Asking for money instead of presents is something that seems to split people based on their age. Older relatives and friends tend to prefer the traditional wedding registry, while younger people have no problem handing over a card or a cheque. If you truly don’t need anything for your home, make it clear in your wedding invitations that you would appreciate a financial donation instead, and state what that money is going to go towards. People are much less likely to have a problem if they know that they are helping to fund your honeymoon, or your first mortgage. You could even use a registry website such as www.honeyfund.co.uk to request money instead of gifts. The traditional format will keep both generations happy.

Do I need to feed my wedding suppliers?

This is one of the most common wedding queries, and for good reason. Your catering will already be costing you a great deal of money, and it’s only natural to be hesitant about splashing out even more on people who aren’t there as guests. What you need to remember, though, is that your wedding suppliers are there working for you, and will need a break at some point to recharge. Wouldn’t you rather they stayed close to the action than took a drive to the nearest café for a bite to eat?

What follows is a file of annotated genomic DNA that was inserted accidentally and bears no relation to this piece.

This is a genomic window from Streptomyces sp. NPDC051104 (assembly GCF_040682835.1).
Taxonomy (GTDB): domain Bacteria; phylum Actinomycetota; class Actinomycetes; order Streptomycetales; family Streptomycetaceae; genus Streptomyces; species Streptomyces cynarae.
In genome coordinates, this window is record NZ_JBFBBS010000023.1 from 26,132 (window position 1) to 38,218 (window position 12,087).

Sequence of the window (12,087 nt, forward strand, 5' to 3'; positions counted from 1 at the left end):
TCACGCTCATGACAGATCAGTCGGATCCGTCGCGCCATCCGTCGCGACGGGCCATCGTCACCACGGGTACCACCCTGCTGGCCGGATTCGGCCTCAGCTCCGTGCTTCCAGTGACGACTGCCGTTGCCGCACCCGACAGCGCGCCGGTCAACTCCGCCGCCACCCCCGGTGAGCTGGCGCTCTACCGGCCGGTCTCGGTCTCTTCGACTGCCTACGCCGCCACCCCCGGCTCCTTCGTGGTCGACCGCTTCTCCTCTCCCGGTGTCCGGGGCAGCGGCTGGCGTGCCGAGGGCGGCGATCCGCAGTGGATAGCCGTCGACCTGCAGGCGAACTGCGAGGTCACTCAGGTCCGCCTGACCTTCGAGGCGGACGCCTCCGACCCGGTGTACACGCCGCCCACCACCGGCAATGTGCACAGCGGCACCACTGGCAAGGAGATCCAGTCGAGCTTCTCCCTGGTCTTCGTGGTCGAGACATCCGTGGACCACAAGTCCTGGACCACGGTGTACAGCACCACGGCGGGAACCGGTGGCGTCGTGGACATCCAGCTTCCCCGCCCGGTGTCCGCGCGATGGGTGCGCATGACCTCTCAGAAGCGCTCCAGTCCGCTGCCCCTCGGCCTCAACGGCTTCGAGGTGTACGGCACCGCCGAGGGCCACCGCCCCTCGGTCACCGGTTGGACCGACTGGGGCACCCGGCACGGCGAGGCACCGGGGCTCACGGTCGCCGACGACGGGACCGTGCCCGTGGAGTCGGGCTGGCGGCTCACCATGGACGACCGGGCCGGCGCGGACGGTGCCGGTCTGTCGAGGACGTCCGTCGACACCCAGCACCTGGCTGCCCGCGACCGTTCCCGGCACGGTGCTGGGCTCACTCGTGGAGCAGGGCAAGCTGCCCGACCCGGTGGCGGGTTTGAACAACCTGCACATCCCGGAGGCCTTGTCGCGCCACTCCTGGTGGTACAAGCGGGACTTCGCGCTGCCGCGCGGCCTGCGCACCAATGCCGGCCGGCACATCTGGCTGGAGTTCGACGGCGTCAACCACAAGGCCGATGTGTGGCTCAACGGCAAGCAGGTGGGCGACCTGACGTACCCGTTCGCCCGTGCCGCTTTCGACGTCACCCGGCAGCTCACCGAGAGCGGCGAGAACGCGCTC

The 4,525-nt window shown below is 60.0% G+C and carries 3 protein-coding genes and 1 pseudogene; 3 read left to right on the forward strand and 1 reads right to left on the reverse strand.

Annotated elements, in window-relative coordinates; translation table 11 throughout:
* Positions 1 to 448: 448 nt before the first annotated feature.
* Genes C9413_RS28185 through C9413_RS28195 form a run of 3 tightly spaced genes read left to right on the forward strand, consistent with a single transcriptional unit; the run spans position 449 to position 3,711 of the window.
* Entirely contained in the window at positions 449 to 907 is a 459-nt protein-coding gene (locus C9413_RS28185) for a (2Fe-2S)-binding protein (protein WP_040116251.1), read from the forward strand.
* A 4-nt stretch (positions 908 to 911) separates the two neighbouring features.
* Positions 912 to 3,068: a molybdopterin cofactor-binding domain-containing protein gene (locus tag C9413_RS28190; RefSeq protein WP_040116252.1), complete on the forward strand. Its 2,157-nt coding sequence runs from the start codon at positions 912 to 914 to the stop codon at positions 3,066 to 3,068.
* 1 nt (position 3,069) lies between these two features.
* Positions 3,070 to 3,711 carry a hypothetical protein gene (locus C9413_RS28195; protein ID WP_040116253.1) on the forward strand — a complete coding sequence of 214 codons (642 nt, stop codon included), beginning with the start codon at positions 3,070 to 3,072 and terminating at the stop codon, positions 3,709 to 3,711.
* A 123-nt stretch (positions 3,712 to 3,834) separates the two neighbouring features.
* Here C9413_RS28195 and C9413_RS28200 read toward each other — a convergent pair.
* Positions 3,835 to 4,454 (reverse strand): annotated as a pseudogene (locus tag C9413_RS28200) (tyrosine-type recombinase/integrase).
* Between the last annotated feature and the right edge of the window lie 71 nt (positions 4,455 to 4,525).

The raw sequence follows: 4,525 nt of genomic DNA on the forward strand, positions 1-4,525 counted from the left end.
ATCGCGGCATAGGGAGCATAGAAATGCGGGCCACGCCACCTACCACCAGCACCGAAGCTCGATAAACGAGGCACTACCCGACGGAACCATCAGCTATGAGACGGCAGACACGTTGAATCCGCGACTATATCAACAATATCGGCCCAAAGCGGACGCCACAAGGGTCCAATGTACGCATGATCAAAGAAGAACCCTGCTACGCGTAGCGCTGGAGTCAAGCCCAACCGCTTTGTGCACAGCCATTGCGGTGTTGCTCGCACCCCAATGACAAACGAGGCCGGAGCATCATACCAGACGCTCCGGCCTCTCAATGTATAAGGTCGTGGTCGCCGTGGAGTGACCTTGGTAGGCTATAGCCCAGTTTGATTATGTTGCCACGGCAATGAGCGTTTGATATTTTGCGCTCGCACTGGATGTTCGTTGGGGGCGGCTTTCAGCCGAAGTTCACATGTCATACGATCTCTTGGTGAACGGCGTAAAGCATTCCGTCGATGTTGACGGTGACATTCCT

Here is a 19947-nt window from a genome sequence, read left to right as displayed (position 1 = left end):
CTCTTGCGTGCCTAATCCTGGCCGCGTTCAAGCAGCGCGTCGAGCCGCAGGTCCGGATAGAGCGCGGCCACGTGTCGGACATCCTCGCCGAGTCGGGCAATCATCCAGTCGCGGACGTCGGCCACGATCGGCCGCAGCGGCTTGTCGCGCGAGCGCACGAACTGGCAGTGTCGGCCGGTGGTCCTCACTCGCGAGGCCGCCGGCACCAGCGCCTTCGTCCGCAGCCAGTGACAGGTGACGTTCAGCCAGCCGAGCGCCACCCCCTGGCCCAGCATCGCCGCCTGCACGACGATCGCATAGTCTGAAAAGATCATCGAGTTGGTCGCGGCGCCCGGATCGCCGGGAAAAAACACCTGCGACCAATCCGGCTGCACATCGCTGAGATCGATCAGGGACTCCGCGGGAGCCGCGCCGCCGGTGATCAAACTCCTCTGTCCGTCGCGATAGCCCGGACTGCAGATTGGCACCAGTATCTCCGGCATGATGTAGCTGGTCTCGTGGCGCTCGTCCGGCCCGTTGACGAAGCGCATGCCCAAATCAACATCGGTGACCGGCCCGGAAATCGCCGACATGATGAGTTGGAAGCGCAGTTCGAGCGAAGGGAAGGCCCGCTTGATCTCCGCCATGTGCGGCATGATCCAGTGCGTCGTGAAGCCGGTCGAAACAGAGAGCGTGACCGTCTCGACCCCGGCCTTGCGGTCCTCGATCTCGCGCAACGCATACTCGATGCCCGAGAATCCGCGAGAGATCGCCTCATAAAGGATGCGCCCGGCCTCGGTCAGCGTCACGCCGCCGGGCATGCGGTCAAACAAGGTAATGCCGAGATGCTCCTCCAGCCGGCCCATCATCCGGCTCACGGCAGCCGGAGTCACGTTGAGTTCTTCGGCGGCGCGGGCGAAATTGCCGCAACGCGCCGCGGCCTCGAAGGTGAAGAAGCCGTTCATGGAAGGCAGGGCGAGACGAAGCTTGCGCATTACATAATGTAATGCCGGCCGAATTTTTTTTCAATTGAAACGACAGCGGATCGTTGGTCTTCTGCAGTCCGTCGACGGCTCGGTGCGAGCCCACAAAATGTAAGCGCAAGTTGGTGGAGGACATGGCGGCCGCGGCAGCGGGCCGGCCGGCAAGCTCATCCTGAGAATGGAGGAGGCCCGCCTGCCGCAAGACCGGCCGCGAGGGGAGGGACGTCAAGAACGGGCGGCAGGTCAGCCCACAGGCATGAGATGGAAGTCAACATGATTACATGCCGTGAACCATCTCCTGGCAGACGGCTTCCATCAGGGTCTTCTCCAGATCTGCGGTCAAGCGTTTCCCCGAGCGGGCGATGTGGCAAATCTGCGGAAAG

It also depends on how long your supplier is going to be at your wedding. If you’re hiring a photographer or videographer and they’re going to be spending eight or more hours at your venue, it would be somewhat cruel to deny them some food. If, however, your supplier is only going to be around for a few hours, there’s no need to feed or water them. It’s up to you how you want to feed them, though. Most caterers will offer a discounted price on supplier meals, and will give them a less formal meal than what they’re serving everyone else. Alternatively, you can feed them with the rest of your wedding party, give them a seat at a table, and let them mingle a little bit. It’s entirely your choice.

How do I ask my parents for financial help?

Traditionally, it was the bride’s parents who paid for the wedding. Times have changed, however, and more and more couples are opting to pay for their wedding themselves. Groom’s parents are also getting more involved with the cost of a wedding. But how do you broach the subject with your parents or soon-to-be in-laws about them funding your big day?

The key is to be upfront. Instead of dithering and worrying, meet up with them face-to-face and ask if they would be comfortable with helping with the wedding cost. The worst thing they can do is say no. Make sure to have your budget estimations with you; some parents prefer to pay for particular items or suppliers, while others will be fine with simply giving you a lump sum. Just make sure that you don’t go into the conversation with expectations or demands. It is entirely their choice, and they are well within their rights to say no.